A Vietcong prisoner awaits interrogation at the A-109 Special Forces Detachment in Thuong Duc, 25 km west of Da Nang (Photographs of American Military Activities, ca. 1918 – ca. 1981, Record Group 111:
Records of the Office of the Chief Signal Officer, 1860 – 1985, National Archives and Records Administration)

Accounts of brutal torture were not the norm, but they weren’t an aberration either. Some PRUs and South Vietnamese used the Phoenix Program as a cover for personal vendettas. A single accusation or suspicion of a individual with Communist sympathies made them a target, whether or not they were a VC. Phoenix’s targeting was only as good as the intelligence upon which it was based and that varied widely. Of over 20,000 Vietnamese who were executed, estimates as high as 50% claim that victims were innocent.

Herrington claims in ‘Stalking the Vietcong‘ that these violent methods were not his own. He dissuaded those from getting violent with their prisoners, but there were those who had no scruples:

“Were mistakes made, and did abuses occur? Yes, if what I witnessed was representative. Some Phoenix cadre did commit excesses against the peasantry in the name of the anti-Communist campaign. The provincial reconnaissance unit in Hau Nghia was infamous for this during the early part of my tour. I once saw four of them decide that a nineteen year old girl was lying about something and subject her to repeated near suffocation with a rubber poncho in a cruel and vain attempt to force her to talk. That was the last time we entrusted that unit with such operations. What I saw that day shocked me, though it was the exception rather than the rule.”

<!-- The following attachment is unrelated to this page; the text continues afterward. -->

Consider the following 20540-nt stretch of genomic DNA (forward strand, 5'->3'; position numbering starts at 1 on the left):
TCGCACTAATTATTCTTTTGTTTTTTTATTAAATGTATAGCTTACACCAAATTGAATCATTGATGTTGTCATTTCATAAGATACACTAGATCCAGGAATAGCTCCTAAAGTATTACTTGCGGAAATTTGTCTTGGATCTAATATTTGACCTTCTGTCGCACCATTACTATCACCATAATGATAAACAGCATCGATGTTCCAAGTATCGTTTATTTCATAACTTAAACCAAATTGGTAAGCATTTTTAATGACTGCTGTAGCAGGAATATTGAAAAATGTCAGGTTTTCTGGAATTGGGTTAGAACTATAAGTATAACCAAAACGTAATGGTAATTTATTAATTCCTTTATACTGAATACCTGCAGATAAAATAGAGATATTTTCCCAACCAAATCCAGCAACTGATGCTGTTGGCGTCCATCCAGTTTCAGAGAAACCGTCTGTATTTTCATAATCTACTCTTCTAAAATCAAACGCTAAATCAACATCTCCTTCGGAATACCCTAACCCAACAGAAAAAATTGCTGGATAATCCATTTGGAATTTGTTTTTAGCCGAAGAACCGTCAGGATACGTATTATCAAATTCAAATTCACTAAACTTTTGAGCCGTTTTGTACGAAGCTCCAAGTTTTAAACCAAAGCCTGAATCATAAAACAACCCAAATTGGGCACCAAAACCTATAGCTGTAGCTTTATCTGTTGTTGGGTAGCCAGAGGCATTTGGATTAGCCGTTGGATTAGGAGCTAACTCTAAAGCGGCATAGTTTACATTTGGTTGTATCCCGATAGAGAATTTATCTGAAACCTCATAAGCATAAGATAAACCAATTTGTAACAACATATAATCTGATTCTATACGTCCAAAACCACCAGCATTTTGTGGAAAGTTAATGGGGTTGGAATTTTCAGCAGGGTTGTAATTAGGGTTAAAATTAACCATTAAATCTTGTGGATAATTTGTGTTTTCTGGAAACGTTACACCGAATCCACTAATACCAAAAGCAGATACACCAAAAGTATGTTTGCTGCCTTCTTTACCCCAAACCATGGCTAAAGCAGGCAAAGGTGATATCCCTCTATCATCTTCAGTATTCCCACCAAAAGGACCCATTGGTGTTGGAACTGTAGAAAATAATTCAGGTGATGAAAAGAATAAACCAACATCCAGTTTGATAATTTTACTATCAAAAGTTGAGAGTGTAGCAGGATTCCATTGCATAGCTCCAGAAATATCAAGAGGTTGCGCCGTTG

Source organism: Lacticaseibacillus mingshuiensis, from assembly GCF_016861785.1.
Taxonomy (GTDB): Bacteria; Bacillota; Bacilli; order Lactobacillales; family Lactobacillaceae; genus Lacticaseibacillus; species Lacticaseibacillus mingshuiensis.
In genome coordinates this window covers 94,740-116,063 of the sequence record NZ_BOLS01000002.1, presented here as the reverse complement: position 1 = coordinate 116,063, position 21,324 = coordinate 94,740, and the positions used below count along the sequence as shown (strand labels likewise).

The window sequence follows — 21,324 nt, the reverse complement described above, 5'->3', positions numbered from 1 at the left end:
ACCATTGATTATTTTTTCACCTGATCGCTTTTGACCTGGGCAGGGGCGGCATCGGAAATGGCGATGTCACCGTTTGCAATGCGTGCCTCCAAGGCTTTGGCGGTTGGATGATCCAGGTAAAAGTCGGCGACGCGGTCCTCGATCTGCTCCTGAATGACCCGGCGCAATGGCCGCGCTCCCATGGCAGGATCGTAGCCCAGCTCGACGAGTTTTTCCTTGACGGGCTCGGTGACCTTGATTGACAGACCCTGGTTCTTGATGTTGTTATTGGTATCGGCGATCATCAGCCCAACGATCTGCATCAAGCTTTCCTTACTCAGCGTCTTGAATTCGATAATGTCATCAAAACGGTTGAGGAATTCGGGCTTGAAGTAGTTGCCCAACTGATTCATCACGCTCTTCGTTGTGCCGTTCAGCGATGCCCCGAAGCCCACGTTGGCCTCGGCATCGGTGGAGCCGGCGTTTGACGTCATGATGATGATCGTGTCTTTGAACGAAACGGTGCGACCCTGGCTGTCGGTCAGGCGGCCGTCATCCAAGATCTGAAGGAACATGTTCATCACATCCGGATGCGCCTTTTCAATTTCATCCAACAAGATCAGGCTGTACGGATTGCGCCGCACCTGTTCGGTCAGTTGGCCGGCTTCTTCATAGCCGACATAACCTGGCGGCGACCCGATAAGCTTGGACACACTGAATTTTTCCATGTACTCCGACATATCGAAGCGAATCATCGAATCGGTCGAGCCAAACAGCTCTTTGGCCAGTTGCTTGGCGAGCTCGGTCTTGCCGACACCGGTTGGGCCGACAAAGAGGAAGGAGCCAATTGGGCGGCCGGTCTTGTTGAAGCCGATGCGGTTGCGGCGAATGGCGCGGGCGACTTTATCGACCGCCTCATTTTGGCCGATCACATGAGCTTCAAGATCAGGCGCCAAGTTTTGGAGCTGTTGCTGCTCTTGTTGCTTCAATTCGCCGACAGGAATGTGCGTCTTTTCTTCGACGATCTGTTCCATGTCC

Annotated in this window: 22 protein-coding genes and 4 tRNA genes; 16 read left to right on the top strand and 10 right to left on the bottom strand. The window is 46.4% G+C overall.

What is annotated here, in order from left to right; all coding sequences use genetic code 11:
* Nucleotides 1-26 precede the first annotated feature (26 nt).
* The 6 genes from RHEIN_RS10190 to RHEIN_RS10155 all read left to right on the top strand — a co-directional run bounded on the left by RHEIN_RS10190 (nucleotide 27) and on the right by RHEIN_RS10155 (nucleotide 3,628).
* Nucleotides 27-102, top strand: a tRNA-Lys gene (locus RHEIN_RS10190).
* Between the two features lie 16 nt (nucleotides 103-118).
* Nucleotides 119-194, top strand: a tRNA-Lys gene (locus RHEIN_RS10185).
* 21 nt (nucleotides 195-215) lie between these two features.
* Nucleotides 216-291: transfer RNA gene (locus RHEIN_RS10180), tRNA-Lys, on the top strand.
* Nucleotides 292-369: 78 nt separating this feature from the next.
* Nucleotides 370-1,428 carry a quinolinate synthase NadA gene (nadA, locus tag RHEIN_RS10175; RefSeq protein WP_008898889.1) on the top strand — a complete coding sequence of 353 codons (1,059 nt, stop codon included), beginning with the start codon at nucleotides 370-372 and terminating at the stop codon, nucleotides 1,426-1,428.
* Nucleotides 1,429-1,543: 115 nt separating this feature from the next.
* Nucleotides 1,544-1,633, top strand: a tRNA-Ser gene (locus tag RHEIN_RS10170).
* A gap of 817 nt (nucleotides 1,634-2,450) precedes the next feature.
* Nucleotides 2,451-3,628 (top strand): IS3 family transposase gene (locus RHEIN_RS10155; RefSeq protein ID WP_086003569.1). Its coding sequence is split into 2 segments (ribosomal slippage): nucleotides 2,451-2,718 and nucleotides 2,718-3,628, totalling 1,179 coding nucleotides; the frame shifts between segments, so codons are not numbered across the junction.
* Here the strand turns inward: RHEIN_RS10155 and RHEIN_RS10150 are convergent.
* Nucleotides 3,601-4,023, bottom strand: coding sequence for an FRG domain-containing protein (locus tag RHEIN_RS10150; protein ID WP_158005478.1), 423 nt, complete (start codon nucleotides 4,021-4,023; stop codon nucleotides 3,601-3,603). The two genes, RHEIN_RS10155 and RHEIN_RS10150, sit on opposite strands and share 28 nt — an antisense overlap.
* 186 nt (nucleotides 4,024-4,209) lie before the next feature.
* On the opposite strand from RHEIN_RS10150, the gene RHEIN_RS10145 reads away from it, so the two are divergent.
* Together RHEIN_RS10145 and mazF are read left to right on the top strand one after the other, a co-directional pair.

”Nam was a Bummer’

Overall, ‘Stalking the Vietcong‘ was informative and personable in a way that made the Vietnam War a more human and noble endeavor from an individual perspective. Capt. Herrington maintained an attitude of optimism in helping turn the Communists to the American side, but still recognized the systemic frustrations and pitfalls. He gave his diagnosis of the wider problem and had his own remedy, but this view was not shared by the America public by 1973 when he returned to the United States. They wanted to get out and leave the South Vietnamese to their own devices. Unfortunately, this sealed the South’s fate as they had no proper procedure in place and still suffered from personnel problems such as corruption. Combined with the rapidly deteriorating Vietnamese economy, the Republic of Vietnam collapsed just two years later. The Fall of Saigon was witnessed around the world, but Capt. Herrington did more than watch;  he helped evacuate South Vietnamese officers and their families then boarded a helicopter at the U.S. Embassy in Saigon on April 29th, 1975 and headed out to sea.